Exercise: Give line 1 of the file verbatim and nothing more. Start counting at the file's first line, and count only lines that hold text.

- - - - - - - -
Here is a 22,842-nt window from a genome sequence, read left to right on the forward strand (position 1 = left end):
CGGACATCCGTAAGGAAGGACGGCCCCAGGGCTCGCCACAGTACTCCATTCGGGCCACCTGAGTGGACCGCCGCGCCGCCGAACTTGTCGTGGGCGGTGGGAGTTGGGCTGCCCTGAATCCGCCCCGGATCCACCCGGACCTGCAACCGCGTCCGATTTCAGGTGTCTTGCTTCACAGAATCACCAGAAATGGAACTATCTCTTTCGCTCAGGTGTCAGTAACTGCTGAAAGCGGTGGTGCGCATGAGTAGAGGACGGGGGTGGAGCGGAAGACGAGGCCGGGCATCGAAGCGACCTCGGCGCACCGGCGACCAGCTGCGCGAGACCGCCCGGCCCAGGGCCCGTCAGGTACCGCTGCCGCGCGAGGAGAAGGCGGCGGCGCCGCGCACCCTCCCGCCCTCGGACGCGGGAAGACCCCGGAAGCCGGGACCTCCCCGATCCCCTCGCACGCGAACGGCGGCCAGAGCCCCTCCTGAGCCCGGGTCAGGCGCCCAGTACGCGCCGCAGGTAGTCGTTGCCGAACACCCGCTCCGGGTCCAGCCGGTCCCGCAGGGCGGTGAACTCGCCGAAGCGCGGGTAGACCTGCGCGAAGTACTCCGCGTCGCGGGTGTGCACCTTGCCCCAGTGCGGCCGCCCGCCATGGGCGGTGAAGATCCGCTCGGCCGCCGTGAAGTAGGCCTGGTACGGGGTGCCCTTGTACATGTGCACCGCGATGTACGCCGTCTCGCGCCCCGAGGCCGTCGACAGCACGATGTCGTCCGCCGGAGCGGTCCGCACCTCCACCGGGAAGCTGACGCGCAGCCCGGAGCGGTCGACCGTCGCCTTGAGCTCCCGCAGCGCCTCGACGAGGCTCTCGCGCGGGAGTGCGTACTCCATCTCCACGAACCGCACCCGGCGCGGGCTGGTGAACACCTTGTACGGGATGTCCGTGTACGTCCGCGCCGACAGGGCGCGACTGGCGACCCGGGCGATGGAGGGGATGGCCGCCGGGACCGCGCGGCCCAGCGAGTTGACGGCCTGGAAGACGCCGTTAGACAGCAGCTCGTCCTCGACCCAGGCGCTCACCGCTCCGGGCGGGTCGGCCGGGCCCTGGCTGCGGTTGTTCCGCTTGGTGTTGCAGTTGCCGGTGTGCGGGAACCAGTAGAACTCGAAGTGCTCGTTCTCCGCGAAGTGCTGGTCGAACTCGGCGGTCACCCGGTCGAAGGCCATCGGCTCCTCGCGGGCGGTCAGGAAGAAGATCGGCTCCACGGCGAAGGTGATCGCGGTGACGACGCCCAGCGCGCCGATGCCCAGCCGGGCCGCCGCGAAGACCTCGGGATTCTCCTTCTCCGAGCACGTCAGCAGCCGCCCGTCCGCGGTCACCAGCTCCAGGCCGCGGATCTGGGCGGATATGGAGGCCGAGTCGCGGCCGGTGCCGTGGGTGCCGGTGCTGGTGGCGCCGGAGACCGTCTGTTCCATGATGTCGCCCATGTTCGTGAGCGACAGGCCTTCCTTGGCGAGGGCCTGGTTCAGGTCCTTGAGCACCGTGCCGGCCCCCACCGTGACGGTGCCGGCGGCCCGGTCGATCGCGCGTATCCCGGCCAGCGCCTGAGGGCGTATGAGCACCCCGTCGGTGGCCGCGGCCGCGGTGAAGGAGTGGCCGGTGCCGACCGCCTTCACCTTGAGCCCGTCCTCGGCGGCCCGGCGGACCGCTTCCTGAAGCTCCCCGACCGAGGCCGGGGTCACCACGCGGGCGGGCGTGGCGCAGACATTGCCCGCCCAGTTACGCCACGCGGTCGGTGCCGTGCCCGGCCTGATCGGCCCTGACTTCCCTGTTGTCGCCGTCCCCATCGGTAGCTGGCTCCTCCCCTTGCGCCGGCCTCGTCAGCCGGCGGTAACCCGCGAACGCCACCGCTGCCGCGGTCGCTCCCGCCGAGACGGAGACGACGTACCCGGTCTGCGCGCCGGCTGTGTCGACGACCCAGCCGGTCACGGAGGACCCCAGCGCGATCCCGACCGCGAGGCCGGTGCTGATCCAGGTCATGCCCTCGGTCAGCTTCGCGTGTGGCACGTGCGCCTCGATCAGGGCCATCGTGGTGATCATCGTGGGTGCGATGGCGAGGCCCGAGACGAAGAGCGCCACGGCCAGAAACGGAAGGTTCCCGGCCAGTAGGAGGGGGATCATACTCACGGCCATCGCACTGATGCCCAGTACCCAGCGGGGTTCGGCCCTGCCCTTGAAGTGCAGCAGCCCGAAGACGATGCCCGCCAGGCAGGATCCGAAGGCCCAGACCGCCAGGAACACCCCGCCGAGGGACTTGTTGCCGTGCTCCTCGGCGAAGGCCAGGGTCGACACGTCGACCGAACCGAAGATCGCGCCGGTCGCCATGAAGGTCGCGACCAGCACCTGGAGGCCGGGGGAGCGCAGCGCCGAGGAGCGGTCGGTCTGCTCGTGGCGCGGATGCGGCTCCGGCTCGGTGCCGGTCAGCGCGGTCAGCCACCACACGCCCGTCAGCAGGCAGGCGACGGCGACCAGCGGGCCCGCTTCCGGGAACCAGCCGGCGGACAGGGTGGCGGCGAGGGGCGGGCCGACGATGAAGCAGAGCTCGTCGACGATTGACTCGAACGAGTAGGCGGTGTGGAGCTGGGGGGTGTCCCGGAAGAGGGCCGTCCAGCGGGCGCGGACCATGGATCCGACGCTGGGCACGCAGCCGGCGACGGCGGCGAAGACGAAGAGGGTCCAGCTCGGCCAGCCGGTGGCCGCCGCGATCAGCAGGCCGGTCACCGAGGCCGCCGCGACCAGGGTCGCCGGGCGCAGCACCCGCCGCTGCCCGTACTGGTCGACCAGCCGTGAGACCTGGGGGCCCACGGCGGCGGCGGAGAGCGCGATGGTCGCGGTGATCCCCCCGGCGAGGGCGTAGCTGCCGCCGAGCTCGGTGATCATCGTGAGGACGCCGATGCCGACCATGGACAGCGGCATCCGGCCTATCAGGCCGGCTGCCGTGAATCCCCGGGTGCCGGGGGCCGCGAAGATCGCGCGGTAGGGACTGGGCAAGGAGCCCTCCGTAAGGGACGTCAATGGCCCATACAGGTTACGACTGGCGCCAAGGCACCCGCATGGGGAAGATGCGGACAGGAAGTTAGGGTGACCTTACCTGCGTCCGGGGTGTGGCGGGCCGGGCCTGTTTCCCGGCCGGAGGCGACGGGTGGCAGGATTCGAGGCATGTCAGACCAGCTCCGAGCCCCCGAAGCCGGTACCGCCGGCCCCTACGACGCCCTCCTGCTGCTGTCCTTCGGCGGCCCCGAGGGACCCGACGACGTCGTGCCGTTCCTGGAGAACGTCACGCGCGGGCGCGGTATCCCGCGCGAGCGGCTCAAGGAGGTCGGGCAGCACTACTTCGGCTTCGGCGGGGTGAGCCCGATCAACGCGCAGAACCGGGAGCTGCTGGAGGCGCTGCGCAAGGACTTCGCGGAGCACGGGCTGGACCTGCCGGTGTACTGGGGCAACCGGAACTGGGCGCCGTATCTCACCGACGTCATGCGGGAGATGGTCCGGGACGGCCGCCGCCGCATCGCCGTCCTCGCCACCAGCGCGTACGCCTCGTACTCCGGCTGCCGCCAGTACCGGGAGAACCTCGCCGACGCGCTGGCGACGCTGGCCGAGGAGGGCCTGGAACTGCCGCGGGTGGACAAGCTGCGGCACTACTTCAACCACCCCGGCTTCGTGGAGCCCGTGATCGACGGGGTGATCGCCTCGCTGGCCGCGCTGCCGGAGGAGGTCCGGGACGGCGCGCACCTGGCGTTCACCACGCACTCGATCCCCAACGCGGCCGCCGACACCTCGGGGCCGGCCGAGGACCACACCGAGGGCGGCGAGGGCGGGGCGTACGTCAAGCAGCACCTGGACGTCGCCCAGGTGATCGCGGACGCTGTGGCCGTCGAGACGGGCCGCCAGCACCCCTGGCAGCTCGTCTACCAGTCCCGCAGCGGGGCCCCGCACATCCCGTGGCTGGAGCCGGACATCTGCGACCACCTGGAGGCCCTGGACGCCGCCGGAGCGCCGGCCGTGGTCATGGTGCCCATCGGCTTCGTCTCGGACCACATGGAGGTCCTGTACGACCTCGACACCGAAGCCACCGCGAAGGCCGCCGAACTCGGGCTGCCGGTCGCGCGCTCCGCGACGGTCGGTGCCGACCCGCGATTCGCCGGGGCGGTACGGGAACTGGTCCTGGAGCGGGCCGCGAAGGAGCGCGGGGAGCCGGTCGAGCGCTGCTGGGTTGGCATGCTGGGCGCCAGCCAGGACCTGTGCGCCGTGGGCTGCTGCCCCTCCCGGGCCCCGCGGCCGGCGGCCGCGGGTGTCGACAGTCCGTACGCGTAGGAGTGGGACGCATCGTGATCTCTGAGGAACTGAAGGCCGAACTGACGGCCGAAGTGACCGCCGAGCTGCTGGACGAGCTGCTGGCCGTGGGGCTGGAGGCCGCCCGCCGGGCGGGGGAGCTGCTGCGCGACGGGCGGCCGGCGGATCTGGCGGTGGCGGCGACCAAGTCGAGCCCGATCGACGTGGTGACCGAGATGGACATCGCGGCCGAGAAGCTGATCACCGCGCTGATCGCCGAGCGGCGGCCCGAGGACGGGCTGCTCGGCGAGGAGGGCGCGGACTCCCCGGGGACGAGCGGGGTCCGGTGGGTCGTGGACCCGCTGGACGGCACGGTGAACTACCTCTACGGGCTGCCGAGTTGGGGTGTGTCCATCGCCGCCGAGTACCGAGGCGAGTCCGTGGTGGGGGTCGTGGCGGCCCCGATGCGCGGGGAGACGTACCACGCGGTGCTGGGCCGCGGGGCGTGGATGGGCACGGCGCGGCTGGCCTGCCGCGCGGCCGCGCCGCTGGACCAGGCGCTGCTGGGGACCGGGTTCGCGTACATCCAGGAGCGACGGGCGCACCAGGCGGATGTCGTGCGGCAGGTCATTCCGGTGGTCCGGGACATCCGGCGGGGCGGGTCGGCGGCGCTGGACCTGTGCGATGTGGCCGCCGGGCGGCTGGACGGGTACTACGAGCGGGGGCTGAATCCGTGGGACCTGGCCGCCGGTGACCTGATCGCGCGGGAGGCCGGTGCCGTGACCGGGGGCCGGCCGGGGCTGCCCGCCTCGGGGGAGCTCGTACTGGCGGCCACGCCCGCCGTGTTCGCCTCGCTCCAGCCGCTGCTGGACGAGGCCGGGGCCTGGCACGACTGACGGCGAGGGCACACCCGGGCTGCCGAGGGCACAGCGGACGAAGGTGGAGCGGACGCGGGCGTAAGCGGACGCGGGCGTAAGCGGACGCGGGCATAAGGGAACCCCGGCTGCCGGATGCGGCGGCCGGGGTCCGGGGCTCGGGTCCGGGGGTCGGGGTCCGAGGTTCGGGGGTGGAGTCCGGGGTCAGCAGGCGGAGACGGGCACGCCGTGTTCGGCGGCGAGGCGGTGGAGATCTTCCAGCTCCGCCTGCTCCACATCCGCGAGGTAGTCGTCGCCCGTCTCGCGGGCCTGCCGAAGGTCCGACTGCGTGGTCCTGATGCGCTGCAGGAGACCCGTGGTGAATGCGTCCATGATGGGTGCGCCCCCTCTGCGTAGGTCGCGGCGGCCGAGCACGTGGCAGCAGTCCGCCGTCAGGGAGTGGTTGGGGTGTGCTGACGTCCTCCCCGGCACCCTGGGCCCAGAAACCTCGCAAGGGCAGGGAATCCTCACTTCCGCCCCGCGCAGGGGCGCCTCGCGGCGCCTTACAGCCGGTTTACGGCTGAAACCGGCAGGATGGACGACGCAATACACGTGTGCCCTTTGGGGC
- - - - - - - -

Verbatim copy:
Here is a 22,842-nt window from a genome sequence, read left to right on the forward strand (position 1 = left end):